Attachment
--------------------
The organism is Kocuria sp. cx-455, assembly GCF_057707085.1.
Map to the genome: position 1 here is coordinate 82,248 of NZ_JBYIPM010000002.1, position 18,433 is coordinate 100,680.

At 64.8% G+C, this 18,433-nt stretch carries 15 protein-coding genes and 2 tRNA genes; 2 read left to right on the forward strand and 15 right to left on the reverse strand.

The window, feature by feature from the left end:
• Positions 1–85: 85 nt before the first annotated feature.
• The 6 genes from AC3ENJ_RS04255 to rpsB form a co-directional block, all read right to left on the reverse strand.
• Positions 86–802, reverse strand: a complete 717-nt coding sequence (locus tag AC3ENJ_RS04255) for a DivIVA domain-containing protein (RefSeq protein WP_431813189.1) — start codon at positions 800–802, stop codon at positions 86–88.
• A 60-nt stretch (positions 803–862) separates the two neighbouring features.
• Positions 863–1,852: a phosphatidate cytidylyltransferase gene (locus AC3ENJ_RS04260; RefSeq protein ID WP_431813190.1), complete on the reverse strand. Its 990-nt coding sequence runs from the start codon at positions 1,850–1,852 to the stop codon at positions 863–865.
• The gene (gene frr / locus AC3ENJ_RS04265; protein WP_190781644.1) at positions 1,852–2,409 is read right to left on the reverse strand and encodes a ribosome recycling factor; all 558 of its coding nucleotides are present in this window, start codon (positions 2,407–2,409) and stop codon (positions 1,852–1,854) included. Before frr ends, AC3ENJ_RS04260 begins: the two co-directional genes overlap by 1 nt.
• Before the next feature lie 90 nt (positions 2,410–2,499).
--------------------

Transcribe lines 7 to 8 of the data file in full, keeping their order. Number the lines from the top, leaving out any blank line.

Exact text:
• Positions 86–802, reverse strand: a complete 717-nt coding sequence (locus tag AC3ENJ_RS04255) for a DivIVA domain-containing protein (RefSeq protein WP_431813189.1) — start codon at positions 800–802, stop codon at positions 86–88.
• A 60-nt stretch (positions 803–862) separates the two neighbouring features.